Sunday, September 02, 2012

"Enlightenment Anti-humanism"
Nothing from google, or google ngrams.
Maybe I've coined a phrase.

"History is like foreign travel. It broadens the mind, but it does not deepen it."
Descartes.
Googling that get's me, right below my source, Toulmin, and not many others.

Leiter
Awarding the prize to Butler should have been controversial on the merits, given the actual quality of her work (but this isn't the first time, alas, that particular Prize has been given to a charlatan). But instead, the controversy has focused on her having verboten views about Israel and Israeli policy. Remarkably, her response to these charges is quite cogent and lucid--I guess she can write intelligible and effective prose when she needs to!
The first link in that paragraph is to Martha Nussbaum's takedown of Butler, from 1999, The Professor of Parody
For a long time, academic feminism in America has been closely allied to the practical struggle to achieve justice and equality for women. Feminist theory has been understood by theorists as not just fancy words on paper; theory is connected to proposals for social change.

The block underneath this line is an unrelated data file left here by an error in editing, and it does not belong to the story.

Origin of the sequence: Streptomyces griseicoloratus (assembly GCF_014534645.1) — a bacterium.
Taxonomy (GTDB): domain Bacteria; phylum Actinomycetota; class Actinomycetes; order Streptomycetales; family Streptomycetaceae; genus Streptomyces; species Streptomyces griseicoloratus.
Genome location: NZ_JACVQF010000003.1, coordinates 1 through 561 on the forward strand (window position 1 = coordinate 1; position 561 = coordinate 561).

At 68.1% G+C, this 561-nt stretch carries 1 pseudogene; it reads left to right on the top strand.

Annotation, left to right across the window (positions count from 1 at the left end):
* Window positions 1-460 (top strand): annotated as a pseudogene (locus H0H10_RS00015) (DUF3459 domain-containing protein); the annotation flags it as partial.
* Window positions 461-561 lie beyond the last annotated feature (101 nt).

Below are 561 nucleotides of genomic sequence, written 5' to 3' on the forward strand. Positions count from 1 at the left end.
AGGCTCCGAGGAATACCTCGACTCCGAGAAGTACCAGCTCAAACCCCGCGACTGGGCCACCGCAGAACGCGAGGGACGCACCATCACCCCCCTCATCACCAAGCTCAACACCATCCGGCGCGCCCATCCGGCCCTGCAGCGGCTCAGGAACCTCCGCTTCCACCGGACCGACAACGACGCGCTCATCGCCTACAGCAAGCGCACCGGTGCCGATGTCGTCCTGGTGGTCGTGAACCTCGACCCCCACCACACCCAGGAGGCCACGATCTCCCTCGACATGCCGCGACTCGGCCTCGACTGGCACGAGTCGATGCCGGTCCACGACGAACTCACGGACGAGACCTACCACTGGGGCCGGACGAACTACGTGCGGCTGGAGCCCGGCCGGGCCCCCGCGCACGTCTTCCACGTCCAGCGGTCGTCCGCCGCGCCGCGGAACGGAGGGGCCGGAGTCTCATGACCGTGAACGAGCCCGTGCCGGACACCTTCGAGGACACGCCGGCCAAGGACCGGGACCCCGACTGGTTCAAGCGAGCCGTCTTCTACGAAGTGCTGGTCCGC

...Indeed, some theorists have left the academy altogether, feeling more comfortable in the world of practical politics, where they can address these urgent problems directly. Those who remain in the academy have frequently made it a point of honor to be academics of a committed practical sort, eyes always on the material conditions of real women, writing always in a way that acknowledges those real bodies and those real struggles.

...Feminist theory still looks like this in many parts of the world. In India, for example, academic feminists have thrown themselves into practical struggles, and feminist theorizing is closely tethered to practical commitments